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IVF remains ‘gravely immoral’ despite increase in births

By JOANNE FOX, Globe editor
(Email Joanne)

Bill and Melody O’Connor of North Sioux City are birth parents of two sons. They prayed for more children, yet were experiencing difficulties in conceiving.

“Desiring to follow the teachings of our Catholic faith, we turned to the gift of adoption,” Melody said of their decision to adopt their daughter.

However, research and statistics are revealing more couples than ever are seeking out technologies that will enable them to conceive.

Particularly, couples are turning to in vitro fertilization to build their families, despite the fact the position of the Catholic Church is that children should be born as the result of intercourse between a man and a woman who are committed to each other in the relationship of marriage.

In 2012, more than 61,000 babies were conceived with the help of in vitro fertilization, according to the most recent statistics from the Society for Assisted Reproductive Technology.

The U.S. agency posted on its website that number means IVF babies make up 1.5 percent of the 3.9 million births in the U.S. Although that may not sound like much, those numbers make 2012 a record year for IVF births.

Faulty ethics

On the surface, it may seem like a win/win for all. A couple wants a baby. This procedure could make this happen. Sounds logical.

“This is a not a matter of logic,” explained Paul Ermak, assistant professor of philosophy and theology at Briar Cliff University, Sioux City. “Whether the end justifies the means is an ethical issue.  The moral system accepted by the church rejects the notion that a good end justifies a morally objectionable means.”

Ermak pointed out the church’s position has the support of St. Paul in Romans 3:8, “That would be the same as saying: Do evil as a means to good.  Some slanderers have accused us of teaching this, but they are justly condemned.”

The Catechism of the Catholic Church states artificial reproduction techniques that entail the dissociation of husband and wife, by the intrusion of a person (such as IVF) are gravely immoral. (CCC No 2376).

Church law/natural law

Father Gerald Feierfeil, a retired priest of the diocese who previously was a member of the medical ethics board at Mercy Medical Center – Sioux City, explained much of church law is based on natural law.

“When it comes to procreation, animals reproduce, human beings ‘pro-create,’” he said. “We are drawn into a partnership with God into creating human life.”

Therefore, you cannot separate the nature of life from the intimacy of a marital union, Father Feierfeil stressed.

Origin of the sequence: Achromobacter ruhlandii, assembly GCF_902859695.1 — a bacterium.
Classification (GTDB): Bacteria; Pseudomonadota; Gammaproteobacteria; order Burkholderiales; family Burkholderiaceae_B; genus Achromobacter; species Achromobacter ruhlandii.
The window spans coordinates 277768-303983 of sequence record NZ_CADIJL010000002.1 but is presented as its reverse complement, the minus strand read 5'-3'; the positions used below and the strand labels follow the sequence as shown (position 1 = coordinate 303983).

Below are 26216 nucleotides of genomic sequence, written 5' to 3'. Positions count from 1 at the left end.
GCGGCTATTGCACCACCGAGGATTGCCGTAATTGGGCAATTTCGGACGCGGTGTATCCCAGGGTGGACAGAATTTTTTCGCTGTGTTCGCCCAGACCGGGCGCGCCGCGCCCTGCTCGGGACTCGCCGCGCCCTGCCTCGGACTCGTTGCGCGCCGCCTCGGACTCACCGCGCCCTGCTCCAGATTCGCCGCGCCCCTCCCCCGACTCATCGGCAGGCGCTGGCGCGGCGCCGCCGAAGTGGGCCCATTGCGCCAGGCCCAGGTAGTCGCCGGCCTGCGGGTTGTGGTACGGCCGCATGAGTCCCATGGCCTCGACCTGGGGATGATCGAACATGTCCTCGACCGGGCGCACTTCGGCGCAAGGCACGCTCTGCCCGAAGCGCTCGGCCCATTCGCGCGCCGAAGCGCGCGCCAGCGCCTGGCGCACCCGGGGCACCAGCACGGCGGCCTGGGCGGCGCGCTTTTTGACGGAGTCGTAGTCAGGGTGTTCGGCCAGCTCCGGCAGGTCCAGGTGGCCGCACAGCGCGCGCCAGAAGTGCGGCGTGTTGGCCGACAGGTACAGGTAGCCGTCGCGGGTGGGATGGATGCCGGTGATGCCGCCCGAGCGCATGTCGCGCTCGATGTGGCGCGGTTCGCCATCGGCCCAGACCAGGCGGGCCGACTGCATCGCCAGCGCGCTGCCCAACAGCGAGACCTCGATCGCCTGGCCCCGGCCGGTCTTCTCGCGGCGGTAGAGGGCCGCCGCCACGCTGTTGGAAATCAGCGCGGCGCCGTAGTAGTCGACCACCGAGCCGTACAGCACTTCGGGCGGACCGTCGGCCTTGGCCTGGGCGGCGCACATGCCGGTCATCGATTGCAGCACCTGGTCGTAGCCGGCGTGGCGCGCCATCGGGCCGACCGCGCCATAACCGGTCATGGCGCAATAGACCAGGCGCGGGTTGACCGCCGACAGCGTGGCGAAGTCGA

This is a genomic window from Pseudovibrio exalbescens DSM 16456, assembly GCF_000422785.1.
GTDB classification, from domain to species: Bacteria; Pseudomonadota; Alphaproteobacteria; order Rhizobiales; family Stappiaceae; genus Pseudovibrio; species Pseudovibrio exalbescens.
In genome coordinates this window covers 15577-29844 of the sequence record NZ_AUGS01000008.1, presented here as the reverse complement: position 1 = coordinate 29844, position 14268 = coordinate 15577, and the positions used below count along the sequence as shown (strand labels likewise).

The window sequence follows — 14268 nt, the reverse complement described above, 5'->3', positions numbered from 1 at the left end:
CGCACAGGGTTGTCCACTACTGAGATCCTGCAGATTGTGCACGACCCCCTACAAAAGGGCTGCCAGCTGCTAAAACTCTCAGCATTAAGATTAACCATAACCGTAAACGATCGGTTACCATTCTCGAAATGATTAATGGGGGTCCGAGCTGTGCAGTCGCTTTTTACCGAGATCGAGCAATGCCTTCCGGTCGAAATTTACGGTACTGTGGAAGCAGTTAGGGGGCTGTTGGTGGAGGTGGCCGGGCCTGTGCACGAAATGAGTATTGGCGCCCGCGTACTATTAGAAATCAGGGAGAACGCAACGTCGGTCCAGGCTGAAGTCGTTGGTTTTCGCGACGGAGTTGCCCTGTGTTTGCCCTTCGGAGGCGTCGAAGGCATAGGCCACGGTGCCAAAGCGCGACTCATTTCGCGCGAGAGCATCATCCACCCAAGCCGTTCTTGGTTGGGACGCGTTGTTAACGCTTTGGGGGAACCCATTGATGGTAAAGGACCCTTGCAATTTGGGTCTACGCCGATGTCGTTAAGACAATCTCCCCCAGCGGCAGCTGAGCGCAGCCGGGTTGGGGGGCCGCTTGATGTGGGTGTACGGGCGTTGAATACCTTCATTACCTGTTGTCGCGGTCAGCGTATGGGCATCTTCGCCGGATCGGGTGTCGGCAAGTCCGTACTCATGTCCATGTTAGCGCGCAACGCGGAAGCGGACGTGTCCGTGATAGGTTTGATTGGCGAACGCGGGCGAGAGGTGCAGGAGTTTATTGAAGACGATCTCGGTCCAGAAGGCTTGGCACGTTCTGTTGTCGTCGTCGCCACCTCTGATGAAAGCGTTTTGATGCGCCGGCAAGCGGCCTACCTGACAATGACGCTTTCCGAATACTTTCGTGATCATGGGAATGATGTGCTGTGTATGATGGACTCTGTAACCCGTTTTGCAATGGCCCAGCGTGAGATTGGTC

“The integrity has to be there,” he said. “It is not meant to be a chemical process or scientific experiment. A child should be the loving union of husband and wife in partnership with the act of creation.”

Ermak agreed with that assessment and pointed to a good amount of research which indicates a child born to a loving married couple is the situation that, on the whole, best promotes the welfare of children.

“That position requires that children be conceived as a result of intercourse,” he said. “At least part of the reason is that when children are conceived as the result of technology, we have a greater input into their making and are more likely to think that we have the same rights over them that we have over other things that we make.”

Not an absolute right

Most people acknowledge children are a gift, but others say children are a right. Ermak noted the church acknowledges children are an important human good, but the church also says that having children is not an absolute right.

“In particular, the welfare of the children that would be conceived in particular circumstances or by particular means can trump the rights of parents,” he said.

Steve Pallone, M.D., of Sioux City cited Mother Theresa who said "God created us, man and woman, in His Image and God is Love. As such we are created essentially for two purposes – to love and be loved.”

“When considering the question of children, if you are doing it for your own sake instead of the sake of the child or child-to-be, you are not loving that child, but are using him or her for some other purpose to satisfy yourself,” he said. “That might be a good time to reevaluate your motivations.”

Unfortunately, Pallone admitted the best medical science available does not allow every couple to achieve pregnancy, even including IVF.

“This is particularly devastating to couples wanting children or more children and deeply affects their sense of self worth, both as women and as men,” he said. “Adoption costs are similar to IVF costs and it is worth considering sharing the mutual love of a couple with those children as if they were your own.”

Embracing adoption

It was a choice the O’Connors embraced.

“We feel that adoption is a beautiful gift since ‘technically’ we are all adopted children of God,” Melody said.

The O’Connors felt adoption is a beautiful gift because it involves unconditional love.

“No greater action shows and expresses this than when one enters the adoption process with an open heart,” Bill said. “So, it could be said that adoption allows us to spread our love in a way that goes beyond ourselves.”
The O’Connors mentioned that in today’s society it is easy to find yourself dictating “your family plans,” to God rather than trusting in “his plan,” whether that call be for biological children and/or adopted children.
Furthermore, the O’Connors believe, “There is no distinguishing between our biological children and our adopted child, as they are both born of the Grace of God; one of your womb and one of your heart.”

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